“Say too little and people will be killed; say too much and people will be killed.”
I don’t remember the source of the quotation, but it succinctly captures the dilemma that world leaders face in deciding how to respond to Islamic violence.
Catholic leaders face the same dilemma. When Muslims murder in the name of Allah, what should bishops say? Or should they say anything? Church leaders, especially the pope, are expected to speak out against glaring evils, but what if, by speaking out, they provoke more violence?
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Pope Benedict’s reference at Regensburg to a medieval emperor’s remarks about Muhammad’s violent commands was followed by rioting and murder. When he spoke out several years later about Pakistan’s blasphemy laws (which were being used to justify persecution of Christians), Muslims in Pakistan staged huge rallies to condemn the pope. Six weeks later, Shabaz Bhatti, a prominent Catholic critic of the blasphemy laws, was shot down by gunmen. When, following the bombing of a church in Alexandria, Pope Benedict urged the Egyptian government to do more to protect Christians, he was told to stop interfering in the affairs of Egypt. The Grand Imam of Al-Azhar—Islam’s most important university—broke off relations with the Vatican as punishment.
These examples might give the impression that Benedict took an aggressive stand toward Islam, but this is not the case. His many statements about his respect for Muslims and Islam and his affirmations about the common ground shared by Christians and Muslims far outweigh any negative criticisms he made.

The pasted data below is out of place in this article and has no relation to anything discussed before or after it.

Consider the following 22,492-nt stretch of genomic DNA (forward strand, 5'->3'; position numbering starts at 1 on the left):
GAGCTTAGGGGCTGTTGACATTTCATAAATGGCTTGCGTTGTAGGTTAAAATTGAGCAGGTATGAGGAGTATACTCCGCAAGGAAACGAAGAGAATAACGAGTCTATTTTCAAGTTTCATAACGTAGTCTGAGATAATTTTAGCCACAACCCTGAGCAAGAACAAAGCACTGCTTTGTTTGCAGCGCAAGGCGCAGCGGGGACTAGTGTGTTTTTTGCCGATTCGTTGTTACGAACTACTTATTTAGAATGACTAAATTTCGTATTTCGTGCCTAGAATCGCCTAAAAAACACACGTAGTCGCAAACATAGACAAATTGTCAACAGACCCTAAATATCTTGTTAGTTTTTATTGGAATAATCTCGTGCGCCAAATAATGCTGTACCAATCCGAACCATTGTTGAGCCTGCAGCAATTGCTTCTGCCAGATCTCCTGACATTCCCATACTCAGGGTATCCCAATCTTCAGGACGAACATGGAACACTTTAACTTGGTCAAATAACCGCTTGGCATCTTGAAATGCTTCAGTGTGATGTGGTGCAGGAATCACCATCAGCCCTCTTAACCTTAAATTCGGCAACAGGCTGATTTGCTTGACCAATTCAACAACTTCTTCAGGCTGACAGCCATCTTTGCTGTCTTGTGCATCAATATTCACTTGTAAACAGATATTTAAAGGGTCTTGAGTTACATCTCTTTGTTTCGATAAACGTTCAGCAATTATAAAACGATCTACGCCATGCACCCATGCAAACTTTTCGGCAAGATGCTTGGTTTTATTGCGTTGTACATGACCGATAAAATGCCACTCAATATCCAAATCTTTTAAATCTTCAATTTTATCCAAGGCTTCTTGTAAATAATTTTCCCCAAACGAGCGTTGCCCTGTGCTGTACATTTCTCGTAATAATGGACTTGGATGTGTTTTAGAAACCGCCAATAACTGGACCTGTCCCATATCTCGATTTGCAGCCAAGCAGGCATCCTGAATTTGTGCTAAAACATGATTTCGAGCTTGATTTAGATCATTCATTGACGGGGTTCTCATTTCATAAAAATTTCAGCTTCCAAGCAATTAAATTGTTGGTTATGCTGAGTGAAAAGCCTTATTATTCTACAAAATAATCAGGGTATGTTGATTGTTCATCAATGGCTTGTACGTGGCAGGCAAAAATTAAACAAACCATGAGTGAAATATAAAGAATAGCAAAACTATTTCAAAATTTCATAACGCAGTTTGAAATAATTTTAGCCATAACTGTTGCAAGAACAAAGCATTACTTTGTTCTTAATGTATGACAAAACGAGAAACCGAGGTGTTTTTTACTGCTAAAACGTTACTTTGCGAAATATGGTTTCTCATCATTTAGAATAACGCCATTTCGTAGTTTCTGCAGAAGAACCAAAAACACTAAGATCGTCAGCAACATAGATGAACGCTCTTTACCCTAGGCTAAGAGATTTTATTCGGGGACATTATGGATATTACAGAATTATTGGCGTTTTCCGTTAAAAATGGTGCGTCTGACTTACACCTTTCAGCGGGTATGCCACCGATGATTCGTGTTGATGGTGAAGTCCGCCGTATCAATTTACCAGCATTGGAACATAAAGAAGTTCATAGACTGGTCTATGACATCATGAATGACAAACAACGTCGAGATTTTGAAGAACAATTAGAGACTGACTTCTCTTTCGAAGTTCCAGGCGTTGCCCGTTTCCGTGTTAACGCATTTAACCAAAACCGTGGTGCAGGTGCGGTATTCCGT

For the most part, Benedict, along with other recent popes, has refrained from criticizing Islam. Ever since the Second Vatican Council, the attitude of the Vatican toward Islam has been one of friendly outreach. For example, in Evangelii Gaudium, Pope Francis went so far as to say that “authentic Islam and the proper reading of the Koran are opposed to every form of violence.”
This restraint is extraordinary when looked at in the light of the widespread and relentless persecution of Christians by Muslims in recent years—persecution that has been variously described as “genocide,” “extermination,” and a “war against Christians.” Contrary to popular opinion, this persecution predates 9/11. For instance, between 1983 and 1995 (when John Paul II was pope), Muslims in Sudan killed an estimated two million Christians and displaced another four million.
It seems fair to say that if the Vatican has erred on the “say too much-say too little” continuum, it has erred on the side of “say too little.” The dilemma faced by recent popes is similar to that faced by Pope Pius XII during the Nazi occupation of Europe. In recent years, Pius has been severely criticized for not speaking out about Hitler’s persecution of the Jews. Yet when the pope and other Catholic bishops did not speak out, it was often at the request of Jewish leaders who feared Nazi retaliation—a justified fear, seeing that strong protests by the Dutch bishops against the deportation of Jews in 1942 provoked savage Nazi reprisals against the Jews.